Plant milks vs. cow’s milk

Sales of alternative milks are growing, so it’s worth looking at the nutritional impact of these products compared to cow’s milk, which is still the most widely consumed.  Milk produced by animals is intended as nutrition for growing offspring.  Growth of muscle, bone and tissue depends on protein, vitamins and minerals, with milk sugar (lactose) and fat for energy needs.  Milk from cows or goats or other mammals has this nutrition profile.  Plants, on the other hand, do not create milk for their offspring.  Plant-based alternative “milks” are made by grinding or mashing up plant products with water, and then filtering out the liquid.  It helps if the resulting liquid is white in color, to mimic cow’s milk.  Vitamins or minerals, like calcium, are typically added to the white-ish plant liquid, along with sugar syrup to make it more palatable.

You can now buy “milk” made from almonds, rice, soybeans and coconut.  This is a happy solution for people who are allergic to cow’s milk, as well as vegans and anyone who fears dairy products for some personal reason.  It’s nice to have something to put on cereal or into coffee.  What could be wrong with this?

The biggest nutritional problem is the extremely low protein content of many of these “milks”.  Soy beans have more protein than rice, and soy milk is higher in protein than rice “milk”, but less than cow’s milk.  A 100 calorie cup of Silk Soy milk has 7 grams of protein; 100 calories of skim milk has almost 10.  And by the way, “all natural evaporated cane juice” = sugar.  Table sugar.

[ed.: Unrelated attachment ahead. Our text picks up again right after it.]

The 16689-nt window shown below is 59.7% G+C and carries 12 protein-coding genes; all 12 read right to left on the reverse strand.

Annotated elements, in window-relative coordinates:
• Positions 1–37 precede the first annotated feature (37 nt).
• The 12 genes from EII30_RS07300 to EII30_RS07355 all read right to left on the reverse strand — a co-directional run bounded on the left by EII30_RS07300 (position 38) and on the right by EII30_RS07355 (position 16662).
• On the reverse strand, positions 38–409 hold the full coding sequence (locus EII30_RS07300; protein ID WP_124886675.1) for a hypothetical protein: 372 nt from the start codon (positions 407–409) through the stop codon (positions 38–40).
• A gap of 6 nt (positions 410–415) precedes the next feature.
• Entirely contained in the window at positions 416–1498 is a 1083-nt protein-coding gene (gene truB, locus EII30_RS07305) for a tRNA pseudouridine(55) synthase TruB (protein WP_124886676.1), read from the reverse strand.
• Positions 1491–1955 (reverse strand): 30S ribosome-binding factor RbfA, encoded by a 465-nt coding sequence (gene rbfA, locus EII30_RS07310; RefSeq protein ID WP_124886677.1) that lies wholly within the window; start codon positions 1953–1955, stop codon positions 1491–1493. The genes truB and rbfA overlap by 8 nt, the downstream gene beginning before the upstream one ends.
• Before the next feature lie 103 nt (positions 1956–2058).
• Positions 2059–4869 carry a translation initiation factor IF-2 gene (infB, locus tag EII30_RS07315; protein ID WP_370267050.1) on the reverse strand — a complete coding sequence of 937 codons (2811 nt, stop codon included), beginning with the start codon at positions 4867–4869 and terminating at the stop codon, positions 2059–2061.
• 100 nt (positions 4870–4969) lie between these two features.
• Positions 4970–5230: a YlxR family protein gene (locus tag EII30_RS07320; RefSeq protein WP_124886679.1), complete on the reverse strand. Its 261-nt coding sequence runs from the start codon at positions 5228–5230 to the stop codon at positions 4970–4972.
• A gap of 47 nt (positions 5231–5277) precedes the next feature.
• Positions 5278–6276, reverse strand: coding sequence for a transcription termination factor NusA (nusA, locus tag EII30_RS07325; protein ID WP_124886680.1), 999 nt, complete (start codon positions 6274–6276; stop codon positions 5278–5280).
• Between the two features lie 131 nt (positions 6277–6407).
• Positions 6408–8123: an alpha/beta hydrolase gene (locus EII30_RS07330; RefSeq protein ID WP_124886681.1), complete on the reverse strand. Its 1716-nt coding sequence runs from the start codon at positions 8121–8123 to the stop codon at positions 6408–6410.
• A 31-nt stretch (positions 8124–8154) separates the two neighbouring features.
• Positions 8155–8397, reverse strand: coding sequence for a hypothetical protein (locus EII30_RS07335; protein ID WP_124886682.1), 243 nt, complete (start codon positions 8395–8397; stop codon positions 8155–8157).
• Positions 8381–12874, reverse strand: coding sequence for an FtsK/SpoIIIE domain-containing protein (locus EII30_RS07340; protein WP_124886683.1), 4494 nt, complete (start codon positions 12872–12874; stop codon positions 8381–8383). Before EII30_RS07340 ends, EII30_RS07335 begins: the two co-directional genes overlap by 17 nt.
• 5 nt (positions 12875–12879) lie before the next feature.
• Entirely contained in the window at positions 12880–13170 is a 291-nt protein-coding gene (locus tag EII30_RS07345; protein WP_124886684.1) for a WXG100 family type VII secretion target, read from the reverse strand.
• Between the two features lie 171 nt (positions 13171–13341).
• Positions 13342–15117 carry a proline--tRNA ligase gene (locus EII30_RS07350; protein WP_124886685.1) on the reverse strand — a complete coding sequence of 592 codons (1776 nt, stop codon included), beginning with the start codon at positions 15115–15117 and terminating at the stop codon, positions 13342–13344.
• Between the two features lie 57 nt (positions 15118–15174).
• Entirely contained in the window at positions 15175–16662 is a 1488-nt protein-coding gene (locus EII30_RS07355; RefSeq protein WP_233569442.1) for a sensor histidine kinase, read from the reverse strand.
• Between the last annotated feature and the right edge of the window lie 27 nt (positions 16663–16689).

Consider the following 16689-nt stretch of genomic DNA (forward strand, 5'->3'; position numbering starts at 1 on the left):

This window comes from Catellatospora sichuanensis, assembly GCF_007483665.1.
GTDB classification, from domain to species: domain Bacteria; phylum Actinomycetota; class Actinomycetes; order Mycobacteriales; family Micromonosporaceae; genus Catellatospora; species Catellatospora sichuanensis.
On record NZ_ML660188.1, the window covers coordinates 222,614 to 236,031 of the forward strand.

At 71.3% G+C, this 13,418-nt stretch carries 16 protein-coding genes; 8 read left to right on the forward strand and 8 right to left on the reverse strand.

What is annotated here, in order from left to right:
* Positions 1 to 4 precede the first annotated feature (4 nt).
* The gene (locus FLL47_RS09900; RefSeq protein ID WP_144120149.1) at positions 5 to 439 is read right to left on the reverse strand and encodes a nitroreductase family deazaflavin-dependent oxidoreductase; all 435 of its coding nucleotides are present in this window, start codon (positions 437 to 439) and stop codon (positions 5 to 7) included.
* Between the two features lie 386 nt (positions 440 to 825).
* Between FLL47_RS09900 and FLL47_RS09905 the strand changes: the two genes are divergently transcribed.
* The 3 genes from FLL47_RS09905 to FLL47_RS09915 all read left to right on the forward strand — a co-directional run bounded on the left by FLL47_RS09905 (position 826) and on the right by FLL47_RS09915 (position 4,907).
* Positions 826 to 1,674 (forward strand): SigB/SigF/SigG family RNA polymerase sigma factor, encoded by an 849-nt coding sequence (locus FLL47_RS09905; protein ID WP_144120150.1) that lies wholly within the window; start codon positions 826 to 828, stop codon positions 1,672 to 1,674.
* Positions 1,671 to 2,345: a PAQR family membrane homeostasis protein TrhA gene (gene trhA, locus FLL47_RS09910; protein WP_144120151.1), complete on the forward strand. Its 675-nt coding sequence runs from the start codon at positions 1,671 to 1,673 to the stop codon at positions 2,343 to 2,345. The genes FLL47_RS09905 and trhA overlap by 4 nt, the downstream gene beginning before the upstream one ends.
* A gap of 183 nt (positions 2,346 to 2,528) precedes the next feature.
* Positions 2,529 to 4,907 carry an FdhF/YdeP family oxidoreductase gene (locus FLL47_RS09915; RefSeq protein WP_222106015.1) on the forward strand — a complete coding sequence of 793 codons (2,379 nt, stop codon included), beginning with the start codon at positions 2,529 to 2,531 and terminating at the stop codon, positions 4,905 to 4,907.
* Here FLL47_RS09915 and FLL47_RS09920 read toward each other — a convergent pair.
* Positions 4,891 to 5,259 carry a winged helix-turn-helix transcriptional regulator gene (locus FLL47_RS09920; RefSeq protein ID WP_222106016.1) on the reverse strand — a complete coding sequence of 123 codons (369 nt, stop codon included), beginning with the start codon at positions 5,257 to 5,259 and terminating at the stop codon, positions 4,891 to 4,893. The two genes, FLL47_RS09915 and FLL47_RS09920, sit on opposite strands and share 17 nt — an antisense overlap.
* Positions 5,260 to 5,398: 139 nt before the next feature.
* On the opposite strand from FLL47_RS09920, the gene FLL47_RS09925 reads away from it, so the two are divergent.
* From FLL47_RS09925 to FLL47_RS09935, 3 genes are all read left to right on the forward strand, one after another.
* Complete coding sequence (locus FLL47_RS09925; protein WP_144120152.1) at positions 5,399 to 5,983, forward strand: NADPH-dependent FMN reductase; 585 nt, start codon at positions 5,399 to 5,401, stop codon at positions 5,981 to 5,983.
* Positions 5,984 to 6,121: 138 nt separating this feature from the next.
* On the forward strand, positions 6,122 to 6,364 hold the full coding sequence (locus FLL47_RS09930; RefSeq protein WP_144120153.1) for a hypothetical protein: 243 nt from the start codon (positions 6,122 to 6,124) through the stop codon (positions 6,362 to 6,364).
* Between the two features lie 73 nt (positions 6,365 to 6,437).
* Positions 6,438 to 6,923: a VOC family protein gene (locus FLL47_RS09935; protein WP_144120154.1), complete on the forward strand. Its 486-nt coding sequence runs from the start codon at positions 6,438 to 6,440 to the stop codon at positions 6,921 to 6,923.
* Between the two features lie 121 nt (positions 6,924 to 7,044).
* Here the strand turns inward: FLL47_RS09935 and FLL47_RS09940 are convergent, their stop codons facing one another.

Rice, Almond and Coconut “milks” are even worse in terms of protein content.  Rice Dream has only 1 grams in a 120 calorie cup.  A cup of coconut “milk” beverage (not to be confused with coconut milk in a can in the Asian foods aisle) has 90 calories and only 1 gram of protein.  Almond milk?  Almonds are nuts, so it must be high protein, right?  Wrong.  One cup has 60 calories, but only 1 gram of protein.  And by the way, “evaporated cane juice”  means sugar syrup.  Table sugar.

So if you’re feeding your kid alternative milks, thinking they’re equivalent to cow’s milk, think again.  Your kid is filling up on what is essentially a creamy low protein high carbohydrate sugar-sweetened soft drink.  Unless your child has significant protein intake from other foods, switching to alternative milks is likely to cut protein intake.  For children, protein is essential for proper growth, so cutting protein intake is not a great idea.  The only alternative milk that’s nutritionally close to cow’s milk is soy.

For adults using plant “milks” on cereal or in coffee or tea, the nutritional impact of switching to a low protein product shouldn’t be as critical, assuming you eat other high protein foods.  But if you’re vegan, protein intake can be an issue, so unless your choice is soy milk, you need to pay attention to other protein sources.  Just because something is called “milk” doesn’t mean it’s nutritionally equivalent to cow’s milk.  And by the way, evaporated cane juice is added sugar.  No different from table sugar or corn syrup.

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